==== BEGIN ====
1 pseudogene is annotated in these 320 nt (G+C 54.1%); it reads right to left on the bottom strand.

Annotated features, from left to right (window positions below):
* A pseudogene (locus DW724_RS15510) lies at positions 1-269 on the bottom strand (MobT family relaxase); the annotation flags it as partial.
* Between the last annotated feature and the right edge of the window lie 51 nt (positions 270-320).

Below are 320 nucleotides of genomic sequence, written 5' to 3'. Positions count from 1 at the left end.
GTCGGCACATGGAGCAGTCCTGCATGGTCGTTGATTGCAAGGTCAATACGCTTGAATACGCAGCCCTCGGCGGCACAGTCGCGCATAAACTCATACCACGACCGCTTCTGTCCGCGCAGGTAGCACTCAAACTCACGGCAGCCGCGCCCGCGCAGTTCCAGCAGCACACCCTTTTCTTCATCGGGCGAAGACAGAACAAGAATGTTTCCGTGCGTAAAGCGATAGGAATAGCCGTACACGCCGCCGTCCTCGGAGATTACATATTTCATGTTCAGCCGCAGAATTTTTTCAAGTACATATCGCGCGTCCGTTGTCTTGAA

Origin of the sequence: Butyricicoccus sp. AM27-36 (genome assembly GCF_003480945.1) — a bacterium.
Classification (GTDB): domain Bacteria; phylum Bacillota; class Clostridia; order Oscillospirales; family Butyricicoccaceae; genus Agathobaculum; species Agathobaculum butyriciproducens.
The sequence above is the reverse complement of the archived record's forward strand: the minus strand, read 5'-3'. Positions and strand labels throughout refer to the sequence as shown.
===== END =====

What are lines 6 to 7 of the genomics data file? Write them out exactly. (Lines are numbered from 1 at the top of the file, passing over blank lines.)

GTCGGCACATGGAGCAGTCCTGCATGGTCGTTGATTGCAAGGTCAATACGCTTGAATACGCAGCCCTCGGCGGCACAGTCGCGCATAAACTCATACCACGACCGCTTCTGTCCGCGCAGGTAGCACTCAAACTCACGGCAGCCGCGCCCGCGCAGTTCCAGCAGCACACCCTTTTCTTCATCGGGCGAAGACAGAACAAGAATGTTTCCGTGCGTAAAGCGATAGGAATAGCCGTACACGCCGCCGTCCTCGGAGATTACATATTTCATGTTCAGCCGCAGAATTTTTTCAAGTACATATCGCGCGTCCGTTGTCTTGAA

Origin of the sequence: Butyricicoccus sp. AM27-36 (genome assembly GCF_003480945.1) — a bacterium.